Skip the auto shop - Our mechanics make house calls

How Long Do Suspension Springs Last?

Suspension Springs

Most cars today have shocks in the rear and spring/strut assemblies in the front. Both struts and shocks work very similarly, and the biggest difference between the two setups is the presence of suspension springs on the front (note that some cars do have springs in the rear).

Suspension springs are made from coiled steel, and are usually painted to protect them from rust and deterioration. They’re very strong (they have to be to help support the weight of the car’s front end and engine while driving). Your suspension springs work all the time. They’re under more stress while you’re driving, but they must also bear weight while the car is parked.

Over time, suspension springs will begin to sag a bit, and they can lose some of their “springiness”. However, outright failure is very rare, and most drivers will find that their springs last for the life of the vehicle. With that being said, they can be damaged, particularly in an accident, or if another suspension component fails, causing a cascading effect that damages the spring. They can also be damaged by rust and corrosion if the paint is worn off, exposing the underlying metal to the elements.

While failure is very rare and chances are good that you will never need to replace your suspension springs, knowing a few signs of potential failure can be very helpful. If a spring was to fail, your suspension could be damaged (the strut would receive significantly more stress than it was designed to handle).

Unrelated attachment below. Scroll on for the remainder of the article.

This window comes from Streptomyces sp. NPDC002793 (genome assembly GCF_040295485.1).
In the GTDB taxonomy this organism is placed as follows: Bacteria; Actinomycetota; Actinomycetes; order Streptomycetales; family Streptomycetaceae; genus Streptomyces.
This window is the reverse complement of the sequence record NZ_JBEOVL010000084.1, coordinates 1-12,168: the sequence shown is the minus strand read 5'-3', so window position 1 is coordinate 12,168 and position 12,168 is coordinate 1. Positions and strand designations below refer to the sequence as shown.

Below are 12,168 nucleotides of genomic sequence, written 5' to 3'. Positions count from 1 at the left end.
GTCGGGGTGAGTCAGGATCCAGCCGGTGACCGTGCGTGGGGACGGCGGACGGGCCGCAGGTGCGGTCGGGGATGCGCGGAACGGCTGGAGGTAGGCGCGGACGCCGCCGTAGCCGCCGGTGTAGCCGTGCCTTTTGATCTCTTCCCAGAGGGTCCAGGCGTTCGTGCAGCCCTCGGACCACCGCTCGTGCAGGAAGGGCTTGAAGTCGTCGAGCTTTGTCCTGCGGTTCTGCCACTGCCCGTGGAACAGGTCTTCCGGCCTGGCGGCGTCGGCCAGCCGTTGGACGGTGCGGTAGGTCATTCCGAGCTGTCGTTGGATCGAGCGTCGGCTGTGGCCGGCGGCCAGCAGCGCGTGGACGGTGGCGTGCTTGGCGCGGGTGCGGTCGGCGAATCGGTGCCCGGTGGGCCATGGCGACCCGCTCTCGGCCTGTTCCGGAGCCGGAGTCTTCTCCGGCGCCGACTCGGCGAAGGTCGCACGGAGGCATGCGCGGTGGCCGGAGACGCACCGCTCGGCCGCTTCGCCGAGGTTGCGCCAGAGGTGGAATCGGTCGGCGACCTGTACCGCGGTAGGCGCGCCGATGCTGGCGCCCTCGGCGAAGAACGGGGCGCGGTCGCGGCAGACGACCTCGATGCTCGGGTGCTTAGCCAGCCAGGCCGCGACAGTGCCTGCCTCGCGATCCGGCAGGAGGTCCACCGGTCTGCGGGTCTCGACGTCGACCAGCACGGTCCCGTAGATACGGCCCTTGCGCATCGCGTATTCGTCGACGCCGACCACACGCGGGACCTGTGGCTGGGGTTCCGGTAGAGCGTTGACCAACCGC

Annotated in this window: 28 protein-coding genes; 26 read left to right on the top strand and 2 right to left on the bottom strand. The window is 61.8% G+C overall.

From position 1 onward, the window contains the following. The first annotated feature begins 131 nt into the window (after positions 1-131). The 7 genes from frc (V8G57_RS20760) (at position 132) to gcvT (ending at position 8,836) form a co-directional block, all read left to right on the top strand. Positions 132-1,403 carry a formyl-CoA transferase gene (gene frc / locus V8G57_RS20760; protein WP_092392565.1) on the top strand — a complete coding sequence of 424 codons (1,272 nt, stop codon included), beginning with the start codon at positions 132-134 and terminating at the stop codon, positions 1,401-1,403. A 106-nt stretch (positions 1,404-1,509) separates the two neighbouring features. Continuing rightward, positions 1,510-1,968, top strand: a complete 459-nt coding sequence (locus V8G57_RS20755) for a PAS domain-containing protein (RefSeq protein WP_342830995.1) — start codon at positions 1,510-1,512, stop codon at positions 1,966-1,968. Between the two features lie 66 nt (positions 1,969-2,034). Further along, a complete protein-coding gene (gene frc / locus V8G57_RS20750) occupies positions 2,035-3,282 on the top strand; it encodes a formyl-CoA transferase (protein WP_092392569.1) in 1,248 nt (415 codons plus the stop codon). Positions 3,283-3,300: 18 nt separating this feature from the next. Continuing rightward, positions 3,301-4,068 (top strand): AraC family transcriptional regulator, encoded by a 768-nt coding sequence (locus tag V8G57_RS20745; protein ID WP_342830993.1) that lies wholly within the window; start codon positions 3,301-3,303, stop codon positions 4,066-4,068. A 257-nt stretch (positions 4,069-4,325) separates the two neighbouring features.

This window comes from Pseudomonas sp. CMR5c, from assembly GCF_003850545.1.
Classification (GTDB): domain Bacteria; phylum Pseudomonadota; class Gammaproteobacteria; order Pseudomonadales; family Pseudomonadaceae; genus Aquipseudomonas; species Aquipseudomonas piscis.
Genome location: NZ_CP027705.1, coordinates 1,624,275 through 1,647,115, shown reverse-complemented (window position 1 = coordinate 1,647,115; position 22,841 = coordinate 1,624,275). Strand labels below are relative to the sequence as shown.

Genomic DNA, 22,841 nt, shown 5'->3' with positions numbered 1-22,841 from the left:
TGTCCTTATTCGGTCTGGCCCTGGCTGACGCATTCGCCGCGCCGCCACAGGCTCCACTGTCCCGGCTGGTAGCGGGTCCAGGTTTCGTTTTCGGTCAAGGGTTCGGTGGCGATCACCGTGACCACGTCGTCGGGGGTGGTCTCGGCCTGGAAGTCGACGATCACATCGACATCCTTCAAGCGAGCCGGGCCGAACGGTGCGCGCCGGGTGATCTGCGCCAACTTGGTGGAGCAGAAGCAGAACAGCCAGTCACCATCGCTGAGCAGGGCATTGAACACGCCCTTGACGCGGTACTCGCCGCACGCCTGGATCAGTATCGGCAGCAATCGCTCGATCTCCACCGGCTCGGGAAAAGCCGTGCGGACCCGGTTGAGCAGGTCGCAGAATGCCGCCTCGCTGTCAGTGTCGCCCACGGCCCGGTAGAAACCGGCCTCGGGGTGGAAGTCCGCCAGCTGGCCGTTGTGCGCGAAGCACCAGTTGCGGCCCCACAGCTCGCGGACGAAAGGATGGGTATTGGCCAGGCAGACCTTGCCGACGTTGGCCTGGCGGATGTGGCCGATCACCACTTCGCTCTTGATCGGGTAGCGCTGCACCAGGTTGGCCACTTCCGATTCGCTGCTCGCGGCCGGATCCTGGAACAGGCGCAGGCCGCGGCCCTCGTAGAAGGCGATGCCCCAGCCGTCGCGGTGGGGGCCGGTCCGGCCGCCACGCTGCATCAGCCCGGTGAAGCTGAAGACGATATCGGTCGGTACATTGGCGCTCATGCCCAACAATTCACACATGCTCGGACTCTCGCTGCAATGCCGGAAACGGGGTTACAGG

• Car leans to one side
  • Coil spring is visibly broken
  • Rust or deterioration visible on the spring
  • Ride quality is rougher than usual (can also indicate a failed shock/strut)

If you suspect that one of your car’s suspension springs has failed or is about to fail, a certified mechanic can help to inspect the entire suspension, and replace a failed suspension spring if needed.

The statements expressed above are only for informational purposes and should be independently verified. Please see our terms of service for more details
Icon-warranty_badge-02

Skip the repair shop, our top-rated mechanics come to you.

At your home or office

Choose from 600+ repair, maintenance & diagnostic services. Our top-rated mechanics bring all parts & tools to your location.

Fair & transparent pricing

See labor & parts costs upfront, so you can book with confidence.

12-month, 12,000-mile warranty

Our services are backed by a 12-month, 12,000-mile warranty for your peace of mind.

Get A Quote

Need Help With Your Car?

Our certified mobile mechanics make house calls in over 2,000 U.S. cities. Fast, free online quotes for your car repair.

GET A QUOTE

More related articles

The Traveler’s Guide to Driving in Malaysia
CraigBurrows / Shutterstock.com Malaysia is a popular destination for many tourists today. The country has amazing sights and attractions that you will want to explore....
How to Avoid Back Pain in a Car
If you have back problems, sitting in a car for an extended period of time can be excruciating. Even without back problems, you could experience discomfort and soreness from...
P2422 OBD-II Trouble Code: Evaporative Emissions Control System (EVAP) Vent Valve Stuck Closed
Diagnostic Trouble Code (DTC): P2422 P2422 code definition Evaporative Emissions Control System (EVAP) Vent Valve Stuck Closed Related Trouble Codes: P2441: EVAP Vent Valve Stuck Open EVAP trouble...


Related questions

Q: What Are the Drawbacks Of Lowering My Car?

While lowering a car or truck can make it look cooler, increase aerodynamics, and provide a lower center of gravity, more often than not there are downfalls to consider as well. This process can be done professionally but is sometimes...

Q: Front end car noise at 15 mph and over on 2007 BMW 530xi

Hello. It's a little difficult for me to pinpoint that type of noise you are hearing over the net. The noise you are describing likely has to do with a braking issue, such as low brake pads or a suspension...

Q: Noise in front end when turning left

Any movable suspension component could account for the noise including the strut assembly, strut mount including bearing, ball joint(s), tie rod ends, sway bar links and sway bar frame mounts, control arm bushings and possibly loose brake components. If the...